Thursday, April 18, 2013

Depression, anxiety and endometriosis

courtesy of Hash
Lately I have been feeling so good (can you tell from all these happy posts???). I've still ended up crying in a heap more than a few times in the last few weeks, but I finally feel like my peppy self again.

This is a huge contrast to last year. Last year I was done. Completely sucked dry of all my life energy. I had absolutely zero self confidence and I cried every day. The depression and anxiety showed itself different ways - sometimes it manifested through insomnia and waking up with panic attacks, sometimes it was a mood so low that I had to leave work and sit and cry in the car for a couple of hours so as to not openly weep in front of everyone. For no reason at all. Sometimes I felt numb. Nothing at all. Sometimes I ignored calls, emails and text messages from those I loved the most because I just couldn't handle it. The thing that finally got me to the doctor was the insomnia, and the thing that finally got me to try anti-depressants was the crying every day (and my parents who were genuinely worried after I called them crying and incomprehensible every single day).

It was horrible. I hope I never have to go through that again. I couldn't write about it properly (particularly mentioning the anti-depressants) at the time because I didn't know how to. And I was scared. Somehow I was fine with shedding the stigma of endometriosis, but mental illness was a different matter.

But it shouldn't be. There was something terribly wrong with me, something sending me into a spiral that I was not coming out of. I was exhausted. I just wanted everything to stop for a while so I could just sleep and not have to experience the hell that was day to day life. I suddenly understood how people could commit suicide (a concept I had never empathised with before). I never actually went so far as to think seriously of following through on that (it helps that I'm a massive chicken - a good thing in this case), but I had no hope. I wanted to quit my job and cease to exist.

So what got me out of that spiral?

The first step was meeting with a psychologist. I tried a few out in the year before my diagnosis through a free work program with not much luck, but when the doctor told me that she thought I had depression and anxiety, I decided to bite the bullet and go with a private psychologist.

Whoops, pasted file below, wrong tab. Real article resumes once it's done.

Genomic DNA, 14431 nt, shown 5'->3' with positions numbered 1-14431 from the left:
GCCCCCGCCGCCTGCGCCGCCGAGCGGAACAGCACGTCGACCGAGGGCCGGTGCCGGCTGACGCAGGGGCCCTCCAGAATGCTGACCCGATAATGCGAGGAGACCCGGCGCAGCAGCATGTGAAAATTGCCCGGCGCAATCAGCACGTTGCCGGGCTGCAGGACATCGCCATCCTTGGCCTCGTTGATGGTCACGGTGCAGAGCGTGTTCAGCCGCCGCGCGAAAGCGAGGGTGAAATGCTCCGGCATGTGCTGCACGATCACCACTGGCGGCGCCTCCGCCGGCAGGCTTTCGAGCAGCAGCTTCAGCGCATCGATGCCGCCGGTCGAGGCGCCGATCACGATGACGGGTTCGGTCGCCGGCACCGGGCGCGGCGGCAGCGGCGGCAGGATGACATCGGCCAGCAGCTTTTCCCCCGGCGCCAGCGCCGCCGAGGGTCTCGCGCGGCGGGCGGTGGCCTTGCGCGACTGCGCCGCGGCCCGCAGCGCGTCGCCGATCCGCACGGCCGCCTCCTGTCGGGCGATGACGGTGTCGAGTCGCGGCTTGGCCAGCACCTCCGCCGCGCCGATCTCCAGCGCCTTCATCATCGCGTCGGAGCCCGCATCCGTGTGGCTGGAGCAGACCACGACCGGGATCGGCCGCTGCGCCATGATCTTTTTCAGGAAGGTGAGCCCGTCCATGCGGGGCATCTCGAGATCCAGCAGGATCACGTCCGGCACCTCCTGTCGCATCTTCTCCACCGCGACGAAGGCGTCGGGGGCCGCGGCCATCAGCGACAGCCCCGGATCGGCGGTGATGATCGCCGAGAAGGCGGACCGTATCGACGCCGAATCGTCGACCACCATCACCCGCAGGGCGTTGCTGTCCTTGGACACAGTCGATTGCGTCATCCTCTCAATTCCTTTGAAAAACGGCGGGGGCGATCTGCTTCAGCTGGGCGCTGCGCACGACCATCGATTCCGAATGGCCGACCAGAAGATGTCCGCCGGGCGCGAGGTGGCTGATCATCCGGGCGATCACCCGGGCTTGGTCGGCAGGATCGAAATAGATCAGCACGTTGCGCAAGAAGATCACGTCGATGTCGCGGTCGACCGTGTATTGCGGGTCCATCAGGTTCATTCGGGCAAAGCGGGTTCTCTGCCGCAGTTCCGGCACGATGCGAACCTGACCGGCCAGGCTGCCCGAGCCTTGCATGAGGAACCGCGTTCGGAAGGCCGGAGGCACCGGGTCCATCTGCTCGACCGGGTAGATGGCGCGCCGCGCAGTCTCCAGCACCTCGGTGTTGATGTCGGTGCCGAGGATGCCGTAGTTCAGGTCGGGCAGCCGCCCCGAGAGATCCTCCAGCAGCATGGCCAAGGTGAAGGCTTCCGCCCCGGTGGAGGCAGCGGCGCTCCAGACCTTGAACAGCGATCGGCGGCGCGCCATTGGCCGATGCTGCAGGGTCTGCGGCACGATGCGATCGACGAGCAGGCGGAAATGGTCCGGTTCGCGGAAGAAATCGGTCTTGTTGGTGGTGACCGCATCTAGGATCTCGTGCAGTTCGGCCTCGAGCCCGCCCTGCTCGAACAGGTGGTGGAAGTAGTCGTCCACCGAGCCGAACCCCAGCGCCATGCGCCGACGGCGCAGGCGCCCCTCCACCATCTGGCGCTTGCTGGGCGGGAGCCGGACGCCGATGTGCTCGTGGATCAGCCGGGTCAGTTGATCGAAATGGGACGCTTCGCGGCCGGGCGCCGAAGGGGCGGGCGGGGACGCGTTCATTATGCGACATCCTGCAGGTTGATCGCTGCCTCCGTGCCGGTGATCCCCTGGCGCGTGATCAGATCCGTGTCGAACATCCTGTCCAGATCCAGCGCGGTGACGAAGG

I'm so glad I did. She is amazing. I cannot sing her praises enough. She makes me feel fully accepted and not judged. She has validated my feelings and most importantly, taught me how to take care of myself. In some ways I'm glad that having endo ended up leading to some pretty deep depression, because I might not have learnt some of the seriously important life lessons that I've learnt so young.

Part of the reason she is so good is because she has endometriosis too. She knows exactly what I'm going through. She celebrates my highs with me, and is proud when I do things that create awareness around endometriosis. She also understands the lows, the unexpected pain attacks and the life-blood draining fatigue.

If you have endometriosis or some other chronic disease, I seriously recommend finding a psychologist with your same condition if possible. In general, they have so much more empathy than psychologists without the personal experience.

After meeting with the psychologist for awhile, I still found that I was having difficulties and crying all the time, even though I now had strategies to help. So I discussed this with my doctor and we decided together that it was time to try anti-depressants to help. I was put on Valdoxan, a new anti-depressant that works on the melatonin pathway (it helps you sleep). Within two weeks I had stopped crying every day, and I had more energy. It felt like magic. I'm still on them. I have more energy on them and feel more stable in general. The best thing about Valdoxan for me is that I still get the crazy high highs. This does mean that I still get fairly low lows as well, but I get out of them much easier than before. I've been on them for about 6 months now.

The last thing that seems to have made a difference is removing the Mirena. I've never done well on the Pill or any other outside hormones, and the Mirena definitely had an effect on me. Since it was removed in January, I no longer feel like I am falling deeper and deeper into a bottomless pit, with the light at the end of the tunnel growing smaller and smaller. I have hope. And it's the best thing in the world.


  1. Libby, I am so thankful that you are feeling more 'yourself'...its crazy the stigma behind depression considering how common it is these days...hopefully the more people speak out about it the more understanding there will be.

    Today I am thankful that you are a chicken ;) ha ha xx

  2. I am so pleased you are feeling more yourself. I hate the stigma around mental health and it's made me feel ashamed of it.

    I'm glad you're more happy, I'm getting there but still get upset xx

  3. I am dealing with endometriosis and infertility. I find myself feeling alone and frustrated because the people around me don't seem to understand. Over the past few months, my anxiety and depression have become much worse. I'm down from 115 to 100lbs. and all I want to do is cry. I feel like I've disconnected from the people around me because I often find that when I'm honest, they are rude or passive aggressive. I'm miserable right now but you're an inspiration to me. I hope that I too will find happiness.


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